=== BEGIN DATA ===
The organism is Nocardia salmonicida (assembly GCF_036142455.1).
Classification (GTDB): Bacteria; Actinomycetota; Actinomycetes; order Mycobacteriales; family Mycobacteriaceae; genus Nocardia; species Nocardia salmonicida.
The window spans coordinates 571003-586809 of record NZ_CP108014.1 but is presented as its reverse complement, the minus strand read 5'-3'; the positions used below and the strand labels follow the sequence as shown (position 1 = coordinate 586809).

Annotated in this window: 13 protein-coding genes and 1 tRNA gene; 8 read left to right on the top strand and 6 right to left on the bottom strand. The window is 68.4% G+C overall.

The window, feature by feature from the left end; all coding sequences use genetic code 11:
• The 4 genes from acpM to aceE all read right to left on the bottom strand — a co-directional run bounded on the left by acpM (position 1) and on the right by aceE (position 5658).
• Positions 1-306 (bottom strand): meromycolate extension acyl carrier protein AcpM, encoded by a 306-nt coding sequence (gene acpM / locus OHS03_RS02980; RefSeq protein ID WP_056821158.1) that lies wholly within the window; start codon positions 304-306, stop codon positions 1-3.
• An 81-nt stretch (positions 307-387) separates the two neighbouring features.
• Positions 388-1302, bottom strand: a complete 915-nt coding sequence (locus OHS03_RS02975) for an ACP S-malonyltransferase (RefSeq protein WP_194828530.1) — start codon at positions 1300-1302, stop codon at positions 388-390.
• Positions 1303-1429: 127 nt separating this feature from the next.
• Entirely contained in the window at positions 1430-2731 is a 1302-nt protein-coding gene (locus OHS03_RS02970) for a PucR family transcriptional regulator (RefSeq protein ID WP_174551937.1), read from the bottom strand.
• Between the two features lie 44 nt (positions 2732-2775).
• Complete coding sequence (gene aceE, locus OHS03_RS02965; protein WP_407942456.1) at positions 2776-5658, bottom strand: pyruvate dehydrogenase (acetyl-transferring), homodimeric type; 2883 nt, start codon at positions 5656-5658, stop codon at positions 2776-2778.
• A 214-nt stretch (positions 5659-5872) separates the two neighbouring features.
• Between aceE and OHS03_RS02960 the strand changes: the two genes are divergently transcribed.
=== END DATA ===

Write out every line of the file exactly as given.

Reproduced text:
The organism is Nocardia salmonicida (assembly GCF_036142455.1).
Classification (GTDB): Bacteria; Actinomycetota; Actinomycetes; order Mycobacteriales; family Mycobacteriaceae; genus Nocardia; species Nocardia salmonicida.
The window spans coordinates 571003-586809 of record NZ_CP108014.1 but is presented as its reverse complement, the minus strand read 5'-3'; the positions used below and the strand labels follow the sequence as shown (position 1 = coordinate 586809).

Annotated in this window: 13 protein-coding genes and 1 tRNA gene; 8 read left to right on the top strand and 6 right to left on the bottom strand. The window is 68.4% G+C overall.

The window, feature by feature from the left end; all coding sequences use genetic code 11:
• The 4 genes from acpM to aceE all read right to left on the bottom strand — a co-directional run bounded on the left by acpM (position 1) and on the right by aceE (position 5658).
• Positions 1-306 (bottom strand): meromycolate extension acyl carrier protein AcpM, encoded by a 306-nt coding sequence (gene acpM / locus OHS03_RS02980; RefSeq protein ID WP_056821158.1) that lies wholly within the window; start codon positions 304-306, stop codon positions 1-3.
• An 81-nt stretch (positions 307-387) separates the two neighbouring features.
• Positions 388-1302, bottom strand: a complete 915-nt coding sequence (locus OHS03_RS02975) for an ACP S-malonyltransferase (RefSeq protein WP_194828530.1) — start codon at positions 1300-1302, stop codon at positions 388-390.
• Positions 1303-1429: 127 nt separating this feature from the next.
• Entirely contained in the window at positions 1430-2731 is a 1302-nt protein-coding gene (locus OHS03_RS02970) for a PucR family transcriptional regulator (RefSeq protein ID WP_174551937.1), read from the bottom strand.
• Between the two features lie 44 nt (positions 2732-2775).
• Complete coding sequence (gene aceE, locus OHS03_RS02965; protein WP_407942456.1) at positions 2776-5658, bottom strand: pyruvate dehydrogenase (acetyl-transferring), homodimeric type; 2883 nt, start codon at positions 5656-5658, stop codon at positions 2776-2778.
• A 214-nt stretch (positions 5659-5872) separates the two neighbouring features.
• Between aceE and OHS03_RS02960 the strand changes: the two genes are divergently transcribed.